Poor degrees undercut India’s growth story

Thousands of young Indians are finding themselves graduating with limited or no skills, undercutting the economy at a pivotal moment of growth.

More than 5 million Indians enter the 15-to-24 age group every year, adding a demographic thrust to the demand for more colleges and universities. Properly educated and employed, these young people could bring the country a demographic dividend, the sort of surge in growth that buoyed many of the Asian “tiger” economies from the 1960s to the 1990s. But if India does not create high-quality colleges for its youths, it risks reaping a demographic disaster.

The higher education commission recently released a list of 21 “fake universities,” many of them no more than a mailing address or signboard hanging over a shop, temple or hole-in-the-wall office space. A government regulator that focuses on technical schools named 340 private institutions across India that run courses without its accreditation. Of more than 31,000 higher education institutions, only 4,532 universities and colleges are accredited.

Meanwhile, business is booming in India’s $117 billion education industry and new colleges are popping up at breakneck speed. Yet thousands of young Indians are finding themselves graduating with limited or no skills, undercutting the economy at a pivotal moment of growth.

Desperate to get ahead, some of these young people are paying for two or three degrees in the hopes of finally landing a job. They are drawn to colleges popping up inside small apartment buildings or inside shops in marketplaces. Highways are lined with billboards for institutions promising job placements.

India has the world’s largest population by some estimates, and the government regularly highlights the benefits of having more young people than any other country. Yet half of all graduates in India are unemployable in the future due to problems in the education system, according to a study by talent assessment firm Wheebox.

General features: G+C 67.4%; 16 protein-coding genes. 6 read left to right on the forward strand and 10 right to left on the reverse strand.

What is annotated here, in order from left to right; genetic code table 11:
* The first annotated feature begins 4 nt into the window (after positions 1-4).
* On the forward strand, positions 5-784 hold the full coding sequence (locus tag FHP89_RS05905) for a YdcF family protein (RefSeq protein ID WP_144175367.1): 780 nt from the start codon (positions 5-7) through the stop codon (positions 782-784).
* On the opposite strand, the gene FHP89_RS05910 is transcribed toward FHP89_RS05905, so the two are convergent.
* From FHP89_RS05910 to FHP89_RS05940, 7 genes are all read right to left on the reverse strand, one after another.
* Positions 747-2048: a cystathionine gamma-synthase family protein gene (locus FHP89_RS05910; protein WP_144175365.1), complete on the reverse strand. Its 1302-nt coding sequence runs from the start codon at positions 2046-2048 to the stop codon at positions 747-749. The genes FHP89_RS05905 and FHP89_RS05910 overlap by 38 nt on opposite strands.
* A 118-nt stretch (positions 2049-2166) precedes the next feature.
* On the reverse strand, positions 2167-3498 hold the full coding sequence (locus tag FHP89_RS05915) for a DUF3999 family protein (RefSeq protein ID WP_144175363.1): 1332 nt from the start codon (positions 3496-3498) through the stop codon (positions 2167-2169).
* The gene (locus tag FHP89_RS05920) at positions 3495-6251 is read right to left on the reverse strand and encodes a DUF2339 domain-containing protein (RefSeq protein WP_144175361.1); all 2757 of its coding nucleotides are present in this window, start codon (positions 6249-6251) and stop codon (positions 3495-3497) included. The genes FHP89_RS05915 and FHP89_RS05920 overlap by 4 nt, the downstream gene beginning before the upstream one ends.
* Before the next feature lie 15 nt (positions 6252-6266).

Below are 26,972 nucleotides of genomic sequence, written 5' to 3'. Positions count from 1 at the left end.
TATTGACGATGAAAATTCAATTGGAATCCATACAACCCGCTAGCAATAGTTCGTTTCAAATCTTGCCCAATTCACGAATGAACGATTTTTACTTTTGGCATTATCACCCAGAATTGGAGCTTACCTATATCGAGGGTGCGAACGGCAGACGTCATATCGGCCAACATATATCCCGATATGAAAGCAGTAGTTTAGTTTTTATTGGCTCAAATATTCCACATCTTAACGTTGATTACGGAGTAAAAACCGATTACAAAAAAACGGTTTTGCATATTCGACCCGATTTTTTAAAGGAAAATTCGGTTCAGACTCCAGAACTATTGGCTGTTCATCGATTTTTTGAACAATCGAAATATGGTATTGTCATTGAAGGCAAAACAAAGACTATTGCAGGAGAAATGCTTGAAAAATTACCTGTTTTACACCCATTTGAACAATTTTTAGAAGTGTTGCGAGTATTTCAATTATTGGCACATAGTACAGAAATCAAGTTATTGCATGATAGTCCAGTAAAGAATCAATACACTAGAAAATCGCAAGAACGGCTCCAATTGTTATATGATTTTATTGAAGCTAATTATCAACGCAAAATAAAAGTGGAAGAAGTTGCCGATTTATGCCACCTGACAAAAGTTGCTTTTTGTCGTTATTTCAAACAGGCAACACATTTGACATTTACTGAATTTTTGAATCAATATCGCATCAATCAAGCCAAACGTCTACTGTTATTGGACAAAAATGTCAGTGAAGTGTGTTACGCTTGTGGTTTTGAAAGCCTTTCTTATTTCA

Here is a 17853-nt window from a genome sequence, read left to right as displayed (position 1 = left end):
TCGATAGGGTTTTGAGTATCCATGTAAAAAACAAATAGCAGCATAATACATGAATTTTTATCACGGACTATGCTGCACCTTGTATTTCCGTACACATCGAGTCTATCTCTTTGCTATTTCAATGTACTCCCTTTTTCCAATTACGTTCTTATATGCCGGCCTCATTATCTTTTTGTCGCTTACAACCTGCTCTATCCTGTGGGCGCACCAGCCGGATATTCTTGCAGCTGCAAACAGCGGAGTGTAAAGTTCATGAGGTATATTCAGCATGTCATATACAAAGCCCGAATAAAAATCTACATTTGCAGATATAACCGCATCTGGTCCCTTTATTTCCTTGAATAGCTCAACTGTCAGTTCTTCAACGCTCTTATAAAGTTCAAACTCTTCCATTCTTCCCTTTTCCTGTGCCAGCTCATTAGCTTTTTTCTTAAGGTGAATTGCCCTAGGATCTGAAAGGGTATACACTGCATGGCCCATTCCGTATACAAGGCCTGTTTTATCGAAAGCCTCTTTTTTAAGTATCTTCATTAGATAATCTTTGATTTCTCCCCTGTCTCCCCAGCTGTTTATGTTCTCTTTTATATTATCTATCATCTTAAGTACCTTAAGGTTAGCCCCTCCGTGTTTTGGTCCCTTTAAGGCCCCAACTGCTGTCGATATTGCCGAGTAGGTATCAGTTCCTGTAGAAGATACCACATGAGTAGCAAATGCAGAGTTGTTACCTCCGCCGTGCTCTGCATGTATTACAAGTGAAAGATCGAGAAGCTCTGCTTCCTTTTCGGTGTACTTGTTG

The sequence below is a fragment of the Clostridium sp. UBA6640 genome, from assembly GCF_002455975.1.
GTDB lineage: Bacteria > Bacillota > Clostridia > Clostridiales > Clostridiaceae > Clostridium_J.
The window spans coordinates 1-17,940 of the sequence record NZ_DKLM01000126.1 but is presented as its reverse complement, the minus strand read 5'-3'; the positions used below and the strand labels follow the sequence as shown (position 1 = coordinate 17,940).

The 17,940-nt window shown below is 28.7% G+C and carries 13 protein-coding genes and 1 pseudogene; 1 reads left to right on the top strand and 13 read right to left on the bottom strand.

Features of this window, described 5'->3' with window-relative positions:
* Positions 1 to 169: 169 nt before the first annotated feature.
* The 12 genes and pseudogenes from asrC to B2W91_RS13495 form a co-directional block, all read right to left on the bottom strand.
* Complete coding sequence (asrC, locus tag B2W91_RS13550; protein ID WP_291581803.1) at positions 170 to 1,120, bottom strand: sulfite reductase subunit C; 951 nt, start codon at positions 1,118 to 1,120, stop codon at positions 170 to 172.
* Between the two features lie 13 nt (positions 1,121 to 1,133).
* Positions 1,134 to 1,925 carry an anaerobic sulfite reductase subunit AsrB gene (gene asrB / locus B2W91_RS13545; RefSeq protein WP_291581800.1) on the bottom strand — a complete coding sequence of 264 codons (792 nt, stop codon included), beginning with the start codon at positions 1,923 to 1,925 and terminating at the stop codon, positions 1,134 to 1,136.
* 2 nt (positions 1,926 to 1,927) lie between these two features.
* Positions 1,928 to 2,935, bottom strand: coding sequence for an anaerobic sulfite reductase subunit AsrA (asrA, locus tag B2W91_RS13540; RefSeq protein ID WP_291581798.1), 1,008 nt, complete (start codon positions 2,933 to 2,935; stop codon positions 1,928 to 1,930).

Many businesses say they struggle to hire because of the mixed quality of education. That’s kept unemployment stubbornly high at more than 7% even though India is the world’s fastest growing major economy, reported Bloomberg. 

The complexities of the country’s education boom are on show in Tier II cities. Massive billboards with private colleges promising young people degrees and jobs are ubiquitous. 

Higher degrees, once accessible only to the wealthy, have a special cachet in India for young people from middle and low-income families. 

In 2019, the Supreme Court barred the Bhopal-based RKDF Medical College Hospital and Research Centre from admitting new students for two years for allegedly using fake patients to meet medical college requirements. The college initially argued in court that the patients were genuine, but later submitted an apology after an investigative panel found that the purported patients weren’t really sick, reported Bloomberg.

The medical school is part of RKDF Group which has wide network of colleges in areas from engineering to medicine and management. The group faced another controversy last year. In May last year, police in Hyderabad arrested the vice chancellor of RKDF Group’s Sarvepalli Radhakrishnan University as well as his predecessor for alleged involvement in giving out fake degrees. Still, students could be seen flooding into several of RKDF’s institutions in Bhopal. One branch had posters of their “Shining Stars” – students who were placed in jobs after graduating.

India’s education industry is projected to hit $225 billion by 2025 from $117 billion in 2020, according to the India Brand Equity Foundation, a government trust. That’s still much smaller than the US education industry, where spending is estimated to be well above $1 trillion. In India, public spending on education has been stagnant at about 2.9% of GDP, much lower than the 6% target set in the government’s new education policy.

India has regulatory bodies and professional councils to regulate its educational institutions. While the government has announced plans to have a single agency that will replace all existing regulators, that’s still at the planning stage. The education department didn’t respond to a request for comment.

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